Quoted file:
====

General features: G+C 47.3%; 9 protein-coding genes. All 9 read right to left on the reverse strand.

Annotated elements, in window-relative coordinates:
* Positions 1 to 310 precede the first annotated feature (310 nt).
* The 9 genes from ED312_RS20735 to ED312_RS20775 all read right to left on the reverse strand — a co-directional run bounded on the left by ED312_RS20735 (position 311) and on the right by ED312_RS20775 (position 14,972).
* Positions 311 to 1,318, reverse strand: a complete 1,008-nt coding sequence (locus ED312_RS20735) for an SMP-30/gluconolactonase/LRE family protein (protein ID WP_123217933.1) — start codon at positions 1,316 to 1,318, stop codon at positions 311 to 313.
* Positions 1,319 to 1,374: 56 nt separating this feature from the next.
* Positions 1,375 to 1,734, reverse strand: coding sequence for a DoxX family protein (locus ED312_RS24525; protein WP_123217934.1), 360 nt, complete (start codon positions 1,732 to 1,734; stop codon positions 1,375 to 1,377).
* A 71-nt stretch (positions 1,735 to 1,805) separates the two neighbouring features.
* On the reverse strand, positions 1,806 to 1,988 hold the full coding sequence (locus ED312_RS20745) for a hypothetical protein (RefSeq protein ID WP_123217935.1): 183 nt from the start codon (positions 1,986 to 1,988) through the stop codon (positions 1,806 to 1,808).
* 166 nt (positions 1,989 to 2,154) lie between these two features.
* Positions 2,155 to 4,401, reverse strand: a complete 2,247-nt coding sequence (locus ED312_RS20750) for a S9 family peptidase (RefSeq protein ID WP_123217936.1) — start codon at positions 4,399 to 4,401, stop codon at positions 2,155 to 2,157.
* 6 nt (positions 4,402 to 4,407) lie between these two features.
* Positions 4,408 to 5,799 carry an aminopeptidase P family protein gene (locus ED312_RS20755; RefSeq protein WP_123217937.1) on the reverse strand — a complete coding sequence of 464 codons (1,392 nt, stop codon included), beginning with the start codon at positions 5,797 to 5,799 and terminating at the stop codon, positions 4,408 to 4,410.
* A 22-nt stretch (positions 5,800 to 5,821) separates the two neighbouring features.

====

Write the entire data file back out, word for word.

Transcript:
General features: G+C 47.3%; 9 protein-coding genes. All 9 read right to left on the reverse strand.

Annotated elements, in window-relative coordinates:
* Positions 1 to 310 precede the first annotated feature (310 nt).
* The 9 genes from ED312_RS20735 to ED312_RS20775 all read right to left on the reverse strand — a co-directional run bounded on the left by ED312_RS20735 (position 311) and on the right by ED312_RS20775 (position 14,972).
* Positions 311 to 1,318, reverse strand: a complete 1,008-nt coding sequence (locus ED312_RS20735) for an SMP-30/gluconolactonase/LRE family protein (protein ID WP_123217933.1) — start codon at positions 1,316 to 1,318, stop codon at positions 311 to 313.
* Positions 1,319 to 1,374: 56 nt separating this feature from the next.
* Positions 1,375 to 1,734, reverse strand: coding sequence for a DoxX family protein (locus ED312_RS24525; protein WP_123217934.1), 360 nt, complete (start codon positions 1,732 to 1,734; stop codon positions 1,375 to 1,377).
* A 71-nt stretch (positions 1,735 to 1,805) separates the two neighbouring features.
* On the reverse strand, positions 1,806 to 1,988 hold the full coding sequence (locus ED312_RS20745) for a hypothetical protein (RefSeq protein ID WP_123217935.1): 183 nt from the start codon (positions 1,986 to 1,988) through the stop codon (positions 1,806 to 1,808).
* 166 nt (positions 1,989 to 2,154) lie between these two features.
* Positions 2,155 to 4,401, reverse strand: a complete 2,247-nt coding sequence (locus ED312_RS20750) for a S9 family peptidase (RefSeq protein ID WP_123217936.1) — start codon at positions 4,399 to 4,401, stop codon at positions 2,155 to 2,157.
* 6 nt (positions 4,402 to 4,407) lie between these two features.
* Positions 4,408 to 5,799 carry an aminopeptidase P family protein gene (locus ED312_RS20755; RefSeq protein WP_123217937.1) on the reverse strand — a complete coding sequence of 464 codons (1,392 nt, stop codon included), beginning with the start codon at positions 5,797 to 5,799 and terminating at the stop codon, positions 4,408 to 4,410.
* A 22-nt stretch (positions 5,800 to 5,821) separates the two neighbouring features.